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The following test.c program

int main() {
   dummySum(1, 2);
   return 0;

int dummySum(int a, int b) {
   return a + b;

...doesn't generate any warning when compiled with gcc -o test test.c, whereas the following one does:

int main() {
   dummySum(1, 2);
   return 0;

void dummySum(int a, int b) {
   a + b;


share|improve this question
It's not. I thought that too. int vs void return type of dummySum. – mattjgalloway Feb 23 '12 at 15:45
The default return type of an undeclared function is int. When you declare it as void, it doesn't find any matching function. I believe if you use a stronger warning check (e.g. -Wall) you'd get a warning in either case. – Joe Feb 23 '12 at 15:46
in the first post it was the same, you are right. i edited the post. Sorry – Manuel Selva Feb 23 '12 at 15:46
up vote 8 down vote accepted

When faced with an undeclared function, the compiler assumes a function that accepts the given number of arguments (I think) and returns int (that part I'm sure of). Your second one doesn't, and so you get the redefinition warning.

I believe, based on a very quick scan of the foreward, that C99 (PDF link) removed this. No great surprise that GCC still allows them (with a warning), though; I can't imagine how much code would start failing to compile...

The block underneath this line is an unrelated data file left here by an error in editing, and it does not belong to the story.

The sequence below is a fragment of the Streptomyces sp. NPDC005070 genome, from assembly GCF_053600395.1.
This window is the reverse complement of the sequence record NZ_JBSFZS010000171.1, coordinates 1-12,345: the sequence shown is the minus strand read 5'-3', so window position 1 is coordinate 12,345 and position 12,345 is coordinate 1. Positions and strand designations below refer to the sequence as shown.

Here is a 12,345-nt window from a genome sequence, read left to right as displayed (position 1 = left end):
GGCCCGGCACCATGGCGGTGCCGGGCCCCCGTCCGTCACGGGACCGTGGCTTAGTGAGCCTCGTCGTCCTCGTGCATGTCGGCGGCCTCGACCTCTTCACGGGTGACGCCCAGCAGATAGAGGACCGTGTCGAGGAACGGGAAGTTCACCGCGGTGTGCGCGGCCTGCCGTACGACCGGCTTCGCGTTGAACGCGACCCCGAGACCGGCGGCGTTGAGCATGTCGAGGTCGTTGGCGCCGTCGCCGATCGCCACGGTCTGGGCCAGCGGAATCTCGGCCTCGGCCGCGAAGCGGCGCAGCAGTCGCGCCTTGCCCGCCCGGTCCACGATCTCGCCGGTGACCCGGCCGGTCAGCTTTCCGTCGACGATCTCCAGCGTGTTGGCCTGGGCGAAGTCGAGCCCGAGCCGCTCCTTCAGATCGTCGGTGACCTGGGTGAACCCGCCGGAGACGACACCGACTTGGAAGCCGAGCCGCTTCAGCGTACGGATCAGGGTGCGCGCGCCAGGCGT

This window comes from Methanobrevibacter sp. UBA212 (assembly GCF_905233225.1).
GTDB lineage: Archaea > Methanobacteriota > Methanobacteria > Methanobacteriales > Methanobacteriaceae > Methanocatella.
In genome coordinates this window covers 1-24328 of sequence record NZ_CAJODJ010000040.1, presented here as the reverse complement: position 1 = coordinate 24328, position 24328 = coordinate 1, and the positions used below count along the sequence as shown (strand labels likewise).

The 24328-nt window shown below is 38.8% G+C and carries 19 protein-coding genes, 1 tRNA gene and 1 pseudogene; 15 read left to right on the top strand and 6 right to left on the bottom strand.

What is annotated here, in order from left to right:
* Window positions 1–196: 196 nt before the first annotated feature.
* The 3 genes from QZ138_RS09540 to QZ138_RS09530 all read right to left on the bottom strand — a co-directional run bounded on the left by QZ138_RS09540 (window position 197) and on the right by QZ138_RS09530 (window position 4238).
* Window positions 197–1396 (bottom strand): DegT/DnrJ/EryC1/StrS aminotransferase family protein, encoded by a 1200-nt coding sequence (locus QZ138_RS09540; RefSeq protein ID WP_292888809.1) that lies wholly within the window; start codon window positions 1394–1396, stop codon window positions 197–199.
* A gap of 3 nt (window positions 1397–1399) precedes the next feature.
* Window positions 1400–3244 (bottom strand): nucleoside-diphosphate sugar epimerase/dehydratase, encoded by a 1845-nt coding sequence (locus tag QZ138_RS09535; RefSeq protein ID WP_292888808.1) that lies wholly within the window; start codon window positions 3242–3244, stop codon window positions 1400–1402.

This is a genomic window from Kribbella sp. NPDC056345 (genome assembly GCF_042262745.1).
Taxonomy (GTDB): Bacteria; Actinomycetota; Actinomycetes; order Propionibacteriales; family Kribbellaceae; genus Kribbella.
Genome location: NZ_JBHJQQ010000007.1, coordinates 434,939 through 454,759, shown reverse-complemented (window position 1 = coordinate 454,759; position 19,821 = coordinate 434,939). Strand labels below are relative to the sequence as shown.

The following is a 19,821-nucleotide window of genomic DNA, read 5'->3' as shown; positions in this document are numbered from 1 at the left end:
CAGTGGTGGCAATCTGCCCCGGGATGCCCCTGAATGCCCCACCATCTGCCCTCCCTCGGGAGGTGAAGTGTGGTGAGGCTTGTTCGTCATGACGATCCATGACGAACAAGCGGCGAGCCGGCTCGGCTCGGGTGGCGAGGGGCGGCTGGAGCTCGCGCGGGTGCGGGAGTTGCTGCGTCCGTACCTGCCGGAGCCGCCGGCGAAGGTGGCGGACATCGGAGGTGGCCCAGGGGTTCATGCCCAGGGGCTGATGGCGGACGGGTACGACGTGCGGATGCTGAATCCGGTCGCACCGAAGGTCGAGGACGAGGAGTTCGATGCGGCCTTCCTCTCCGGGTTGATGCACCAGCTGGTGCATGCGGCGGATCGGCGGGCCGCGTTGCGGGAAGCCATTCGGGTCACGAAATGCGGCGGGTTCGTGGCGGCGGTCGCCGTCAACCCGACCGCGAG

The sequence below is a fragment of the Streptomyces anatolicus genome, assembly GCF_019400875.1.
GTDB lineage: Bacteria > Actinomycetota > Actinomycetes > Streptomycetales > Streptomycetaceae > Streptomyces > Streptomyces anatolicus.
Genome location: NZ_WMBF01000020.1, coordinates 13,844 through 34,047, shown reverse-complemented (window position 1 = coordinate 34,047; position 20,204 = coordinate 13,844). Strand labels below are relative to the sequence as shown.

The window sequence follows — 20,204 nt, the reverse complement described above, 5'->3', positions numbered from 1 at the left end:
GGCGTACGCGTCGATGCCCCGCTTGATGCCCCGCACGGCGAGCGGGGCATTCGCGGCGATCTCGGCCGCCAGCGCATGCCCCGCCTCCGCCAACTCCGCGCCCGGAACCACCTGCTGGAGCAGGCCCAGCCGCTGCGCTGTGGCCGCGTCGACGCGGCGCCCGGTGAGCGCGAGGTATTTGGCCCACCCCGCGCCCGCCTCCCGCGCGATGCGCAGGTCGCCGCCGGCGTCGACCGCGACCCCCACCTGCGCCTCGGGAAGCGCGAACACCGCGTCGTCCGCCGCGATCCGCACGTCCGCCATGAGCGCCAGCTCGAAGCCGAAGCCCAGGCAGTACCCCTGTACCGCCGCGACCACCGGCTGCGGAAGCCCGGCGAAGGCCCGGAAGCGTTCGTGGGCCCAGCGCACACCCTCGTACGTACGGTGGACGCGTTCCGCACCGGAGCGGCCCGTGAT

Recommend using -Wall (turning on all warnings) so you get a huge amount of additional information (you can turn off specific warnings when you have a really good reason for whatever you're doing that generates them if need be).

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The 'implicit int' was removed in C99, so in strict C99 mode or C11 mode, it should not compile, IMO. However, gcc compiles it and just spits out a warning (for both). – Daniel Fischer Feb 23 '12 at 17:05
@DanielFischer: Interesting! Actually, I just looked at C99 and I think it goes further than that: It removes implicit function declarations entirely. (Interestingly, the foreword lists the two items separately, "removed implicit int" and "removed implicit function declarations"). I suspect the "implicit int" bit refers to a function that's declared, but without any return type at all. – T.J. Crowder Feb 23 '12 at 17:39
Probably, not being a language lawyer, I tend to use 'implicit int' for all situations where a type is assumed because it's not declared. – Daniel Fischer Feb 23 '12 at 18:24

A function cannot be used before it has been declared. When a function declaration is not visible, the implementation assumes in C89 that the function:

  • takes an unspecified (but fixed) number of parameters

  • returns an int

This is called an implicit function declaration.

In C99, implicit declarations of function have been removed of the language and the implementation is free to refuse to translate the source code.

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